Pentax K-S1 review

Flashing lights, different colours, are all these gimmicks hiding a decent camera?

Pentax K-S1

TechRadar Verdict

Flashing lights and a body which is available in lots of different colours distract from what is actually a decently performing camera.


  • +

    No anti-aliasing filter

  • +

    Available in lots of different colours

  • +

    Good image quality


  • -

    Poor kit lens

  • -

    Boxy design

  • -

    No Wi-Fi

  • -

    No touchscreen

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Despite the fact that Pentax does indeed make some very good DSLRs, it always plays second fiddle to the big names of Canon and Nikon.

It's possibly for this reason that in recent years, the company has tended towards gimmicks to try and shift units. Here with the K-S1, it's available in an array of bewildering colours, including a new "sweets" collection (yipee).

There's also a panel of lights on the front of the camera, which are supposedly designed to "guide" operations.

Ignoring the aesthetics, at its heart, the K-S1 actually has some very decent specifications and interesting technologies – especially for an amateur level camera. At its heart is a 20 million pixel CMOS sensor with a sensor-based shake reduction system. In principle, this will provide an image stabilising effect with any lens, and it does actually work very well.

This system is also used for the Pentax's unique 'anti-alias simulation' modes. The sensor itself has no anti-aliasing filter, which means slightly sharper fine detail but the risk (rare in practice) of moiré, or interference effects with very fine patterns and textures.

Pentax K-S1 anti-alias simulation

The Pentax K-S1 doesn't have an antia-aliasing filter, but it can simulate one if you like.

This is why most D-SLRs still use anti-aliasing, or 'low-pass' filters in front of the sensor. But the Pentax can simulate this effect with microscopic vibrations of the sensor during the exposure. You might never need it, but it's an interesting solution nonetheless.


The K-S1's other specs are good too. It can shoot continuously at 5.4 frames per second and it has a maximum shutter speed of 1/6000sec. It has a proper pentaprism viewfinder with 100% coverage, where some rivals use a cheaper pentamirror design. The K-S1 also offers a selection of effects modes and a large array of digital filters – you can use these as you shoot, or apply them later using the camera's in-built raw conversion and image-editing tools.

There are 11 autofocus points, of which the nine in the centre are the more sensitive cross type points. On the back of the camera is a fixed 3 inch TFT LCD monitor, with a 921k dot resolution.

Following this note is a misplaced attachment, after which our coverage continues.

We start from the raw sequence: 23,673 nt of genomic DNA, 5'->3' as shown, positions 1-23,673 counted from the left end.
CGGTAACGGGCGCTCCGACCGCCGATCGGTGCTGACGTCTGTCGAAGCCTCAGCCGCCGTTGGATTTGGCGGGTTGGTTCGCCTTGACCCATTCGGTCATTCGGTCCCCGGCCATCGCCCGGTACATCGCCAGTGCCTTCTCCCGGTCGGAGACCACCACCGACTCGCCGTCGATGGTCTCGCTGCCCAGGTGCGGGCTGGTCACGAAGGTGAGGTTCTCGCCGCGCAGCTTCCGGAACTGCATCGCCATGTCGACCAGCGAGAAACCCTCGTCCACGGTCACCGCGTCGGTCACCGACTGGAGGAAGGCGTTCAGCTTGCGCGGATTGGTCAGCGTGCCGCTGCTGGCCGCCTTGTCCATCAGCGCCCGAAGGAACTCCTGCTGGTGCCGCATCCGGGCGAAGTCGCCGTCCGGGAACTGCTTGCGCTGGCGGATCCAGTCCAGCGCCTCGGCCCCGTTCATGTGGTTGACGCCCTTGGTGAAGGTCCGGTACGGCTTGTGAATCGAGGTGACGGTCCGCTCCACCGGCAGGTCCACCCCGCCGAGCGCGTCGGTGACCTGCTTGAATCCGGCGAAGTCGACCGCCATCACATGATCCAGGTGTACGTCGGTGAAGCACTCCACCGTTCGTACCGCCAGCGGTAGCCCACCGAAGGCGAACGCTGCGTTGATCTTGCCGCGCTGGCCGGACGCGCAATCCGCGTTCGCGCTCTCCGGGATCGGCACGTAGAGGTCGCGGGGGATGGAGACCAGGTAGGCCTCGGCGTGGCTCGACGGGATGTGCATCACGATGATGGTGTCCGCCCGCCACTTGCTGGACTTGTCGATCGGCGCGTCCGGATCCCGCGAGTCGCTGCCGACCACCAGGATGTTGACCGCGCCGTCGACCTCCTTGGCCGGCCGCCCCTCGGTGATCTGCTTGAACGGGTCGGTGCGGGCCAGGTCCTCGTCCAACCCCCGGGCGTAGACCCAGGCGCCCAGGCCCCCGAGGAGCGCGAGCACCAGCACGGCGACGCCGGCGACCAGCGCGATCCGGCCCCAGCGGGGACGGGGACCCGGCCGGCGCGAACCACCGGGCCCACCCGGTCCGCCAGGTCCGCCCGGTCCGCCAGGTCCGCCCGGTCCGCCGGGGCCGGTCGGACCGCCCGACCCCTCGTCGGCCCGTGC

You can shoot in raw format, and one particularly useful thing about Pentax cameras is that its raw format is DNG, rather than a proprietary to the camera/manufacturer format, meaning that your software, whether that's Photoshop or another alternative, should already be able to read the files it outputs rather than having to wait for an upgrade.

As well as manual control, there's also aperture priority and shutter priority modes, scene modes and an effects mode which applies digital filters to your image, such as Bold Monochrome and Vintage Color.

Pentax K-S1 flash

The built-in flash has a guide number of 10 at ISO 100.

A built-in flash is included with a Guide Number of 10, while the camera is also capable of Full HD 1080p video recording. You can edit photos within the camera, with the power to correct for moire patterning, resize and crop images.

There's no inbuilt Wi-Fi here, a feature which is becoming more and more common on other cameras. If you want to, you could purchase an additional Wi-Fi card for the memory card slot. Speaking of which, there's just one slot, and the camera accepts SD/SDHC/SDXC cards.

Pentax K-S1 lenses

The K-S1 is designed for modern lenses like the 55-200mm but can use older Pentax film lenses too.

As Pentax has been making SLRs for quite some time, there's a huge range of lenses available, so those who had an old Pentax film camera might be tempted in by this digital version. It goes head to head with the likes of the Nikon D5300 and the Canon EOS 700D, both of which sit at the top end of their respective company's beginner ranges.

Amy Davies

Amy has been writing about cameras, photography and associated tech since 2009. Amy was once part of the photography testing team for Future Publishing working across TechRadar, Digital Camera, PhotoPlus, N Photo and Photography Week. For her photography, she has won awards and has been exhibited. She often partakes in unusual projects - including one intense year where she used a different camera every single day. Amy is currently the Features Editor at Amateur Photographer magazine, and in her increasingly little spare time works across a number of high-profile publications including Wired, Stuff, Digital Camera World, Expert Reviews, and just a little off-tangent, PetsRadar.